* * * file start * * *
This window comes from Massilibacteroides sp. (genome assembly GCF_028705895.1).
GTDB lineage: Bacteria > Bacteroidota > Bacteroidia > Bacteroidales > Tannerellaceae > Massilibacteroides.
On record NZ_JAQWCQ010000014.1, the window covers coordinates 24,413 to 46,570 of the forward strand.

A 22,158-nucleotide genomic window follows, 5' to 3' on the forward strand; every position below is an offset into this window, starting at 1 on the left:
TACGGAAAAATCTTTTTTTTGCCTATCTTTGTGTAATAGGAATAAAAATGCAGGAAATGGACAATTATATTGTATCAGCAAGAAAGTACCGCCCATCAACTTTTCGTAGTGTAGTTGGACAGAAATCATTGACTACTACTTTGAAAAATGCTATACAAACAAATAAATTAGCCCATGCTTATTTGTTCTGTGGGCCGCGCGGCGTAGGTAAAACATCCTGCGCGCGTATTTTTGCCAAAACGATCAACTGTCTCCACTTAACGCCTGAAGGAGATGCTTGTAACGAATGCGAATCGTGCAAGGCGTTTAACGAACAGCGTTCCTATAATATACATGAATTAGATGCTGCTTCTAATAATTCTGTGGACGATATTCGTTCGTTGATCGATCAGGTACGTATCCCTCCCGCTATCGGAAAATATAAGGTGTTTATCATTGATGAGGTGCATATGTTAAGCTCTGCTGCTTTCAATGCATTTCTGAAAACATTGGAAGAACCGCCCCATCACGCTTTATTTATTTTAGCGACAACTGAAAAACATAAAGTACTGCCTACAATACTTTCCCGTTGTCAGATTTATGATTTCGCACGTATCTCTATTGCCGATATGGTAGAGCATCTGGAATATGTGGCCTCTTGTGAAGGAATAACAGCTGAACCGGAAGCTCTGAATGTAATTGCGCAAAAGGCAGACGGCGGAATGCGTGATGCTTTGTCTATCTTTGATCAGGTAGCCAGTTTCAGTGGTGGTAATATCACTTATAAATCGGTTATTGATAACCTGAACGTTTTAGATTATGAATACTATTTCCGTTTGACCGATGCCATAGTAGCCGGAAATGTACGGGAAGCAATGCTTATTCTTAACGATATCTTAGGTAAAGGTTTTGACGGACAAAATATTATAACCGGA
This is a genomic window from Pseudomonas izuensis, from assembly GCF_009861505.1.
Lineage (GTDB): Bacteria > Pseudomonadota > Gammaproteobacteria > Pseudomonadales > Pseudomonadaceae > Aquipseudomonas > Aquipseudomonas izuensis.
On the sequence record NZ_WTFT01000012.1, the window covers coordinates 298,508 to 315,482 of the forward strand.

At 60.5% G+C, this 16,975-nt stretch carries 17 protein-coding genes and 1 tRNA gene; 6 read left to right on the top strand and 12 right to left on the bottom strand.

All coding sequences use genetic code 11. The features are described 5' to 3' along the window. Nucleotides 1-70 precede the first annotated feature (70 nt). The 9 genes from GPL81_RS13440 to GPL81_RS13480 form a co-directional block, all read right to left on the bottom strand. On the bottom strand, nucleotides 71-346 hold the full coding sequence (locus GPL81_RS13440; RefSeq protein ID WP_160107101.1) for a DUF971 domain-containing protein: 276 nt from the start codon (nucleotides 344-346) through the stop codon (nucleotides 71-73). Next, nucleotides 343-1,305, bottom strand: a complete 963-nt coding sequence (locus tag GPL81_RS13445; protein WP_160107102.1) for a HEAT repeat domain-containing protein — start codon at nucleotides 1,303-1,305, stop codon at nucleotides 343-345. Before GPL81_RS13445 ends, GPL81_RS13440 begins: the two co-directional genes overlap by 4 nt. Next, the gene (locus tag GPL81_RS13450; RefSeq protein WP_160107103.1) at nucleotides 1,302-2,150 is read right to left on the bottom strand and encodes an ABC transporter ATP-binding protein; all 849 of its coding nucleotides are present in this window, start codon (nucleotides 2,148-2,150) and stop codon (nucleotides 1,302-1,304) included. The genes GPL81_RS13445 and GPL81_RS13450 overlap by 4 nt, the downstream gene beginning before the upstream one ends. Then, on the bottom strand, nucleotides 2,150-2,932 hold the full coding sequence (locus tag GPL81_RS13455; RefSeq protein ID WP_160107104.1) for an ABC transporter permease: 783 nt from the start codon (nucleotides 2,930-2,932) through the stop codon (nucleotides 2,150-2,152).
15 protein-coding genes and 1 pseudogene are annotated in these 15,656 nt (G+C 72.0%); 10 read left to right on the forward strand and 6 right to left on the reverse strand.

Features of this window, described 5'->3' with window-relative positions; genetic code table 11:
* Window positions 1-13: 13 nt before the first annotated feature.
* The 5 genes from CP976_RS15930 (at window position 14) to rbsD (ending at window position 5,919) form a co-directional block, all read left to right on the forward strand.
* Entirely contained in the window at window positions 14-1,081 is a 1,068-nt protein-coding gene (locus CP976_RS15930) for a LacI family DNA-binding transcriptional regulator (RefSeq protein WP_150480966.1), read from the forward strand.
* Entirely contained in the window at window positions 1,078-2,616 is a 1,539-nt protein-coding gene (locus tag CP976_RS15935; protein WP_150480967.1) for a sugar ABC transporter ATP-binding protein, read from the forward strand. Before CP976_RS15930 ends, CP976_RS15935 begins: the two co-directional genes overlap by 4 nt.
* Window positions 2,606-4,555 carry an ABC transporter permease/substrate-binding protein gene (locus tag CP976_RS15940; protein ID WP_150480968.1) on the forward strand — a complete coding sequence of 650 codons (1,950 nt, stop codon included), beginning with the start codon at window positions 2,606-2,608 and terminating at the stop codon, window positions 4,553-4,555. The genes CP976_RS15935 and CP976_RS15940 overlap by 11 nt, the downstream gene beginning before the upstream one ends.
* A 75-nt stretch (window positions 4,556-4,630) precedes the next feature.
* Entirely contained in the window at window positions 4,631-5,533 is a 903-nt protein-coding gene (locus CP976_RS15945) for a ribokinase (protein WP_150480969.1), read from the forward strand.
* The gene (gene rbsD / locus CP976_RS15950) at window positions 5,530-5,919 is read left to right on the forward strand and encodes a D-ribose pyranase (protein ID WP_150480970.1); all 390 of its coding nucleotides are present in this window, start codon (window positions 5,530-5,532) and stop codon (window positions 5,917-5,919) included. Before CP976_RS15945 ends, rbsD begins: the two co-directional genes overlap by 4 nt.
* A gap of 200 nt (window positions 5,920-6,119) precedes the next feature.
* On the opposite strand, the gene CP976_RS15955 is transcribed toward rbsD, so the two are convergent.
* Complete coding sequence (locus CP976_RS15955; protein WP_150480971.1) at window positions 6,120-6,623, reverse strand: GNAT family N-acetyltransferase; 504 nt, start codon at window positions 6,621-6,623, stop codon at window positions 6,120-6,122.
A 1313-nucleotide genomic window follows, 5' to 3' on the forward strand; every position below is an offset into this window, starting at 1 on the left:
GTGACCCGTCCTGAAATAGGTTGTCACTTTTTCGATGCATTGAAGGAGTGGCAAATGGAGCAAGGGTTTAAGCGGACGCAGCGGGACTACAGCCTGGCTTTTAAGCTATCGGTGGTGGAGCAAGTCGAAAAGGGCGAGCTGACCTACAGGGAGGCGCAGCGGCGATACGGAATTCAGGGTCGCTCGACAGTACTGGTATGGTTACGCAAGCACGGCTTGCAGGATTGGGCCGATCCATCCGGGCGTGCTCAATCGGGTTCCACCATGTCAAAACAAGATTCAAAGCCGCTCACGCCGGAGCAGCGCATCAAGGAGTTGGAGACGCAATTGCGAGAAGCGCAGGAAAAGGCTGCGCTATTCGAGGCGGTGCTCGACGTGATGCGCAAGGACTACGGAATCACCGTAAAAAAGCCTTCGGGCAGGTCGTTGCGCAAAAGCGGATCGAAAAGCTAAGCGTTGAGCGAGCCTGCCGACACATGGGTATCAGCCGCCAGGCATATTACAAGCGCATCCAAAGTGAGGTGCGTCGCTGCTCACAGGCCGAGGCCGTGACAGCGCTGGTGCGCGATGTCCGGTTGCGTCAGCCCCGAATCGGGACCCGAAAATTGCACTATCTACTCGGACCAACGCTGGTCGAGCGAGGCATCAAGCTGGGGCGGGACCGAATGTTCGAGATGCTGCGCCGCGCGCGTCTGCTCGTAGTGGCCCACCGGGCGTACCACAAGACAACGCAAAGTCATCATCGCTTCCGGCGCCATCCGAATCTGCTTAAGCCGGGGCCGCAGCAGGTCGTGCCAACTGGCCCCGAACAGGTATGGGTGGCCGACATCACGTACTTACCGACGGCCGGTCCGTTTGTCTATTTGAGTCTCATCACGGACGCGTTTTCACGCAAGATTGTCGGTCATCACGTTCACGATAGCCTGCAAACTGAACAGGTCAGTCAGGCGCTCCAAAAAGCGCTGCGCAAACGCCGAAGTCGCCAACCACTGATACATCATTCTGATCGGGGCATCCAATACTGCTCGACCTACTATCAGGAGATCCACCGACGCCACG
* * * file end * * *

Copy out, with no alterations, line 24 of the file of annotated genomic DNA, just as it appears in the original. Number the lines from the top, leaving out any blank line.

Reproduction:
A 1313-nucleotide genomic window follows, 5' to 3' on the forward strand; every position below is an offset into this window, starting at 1 on the left: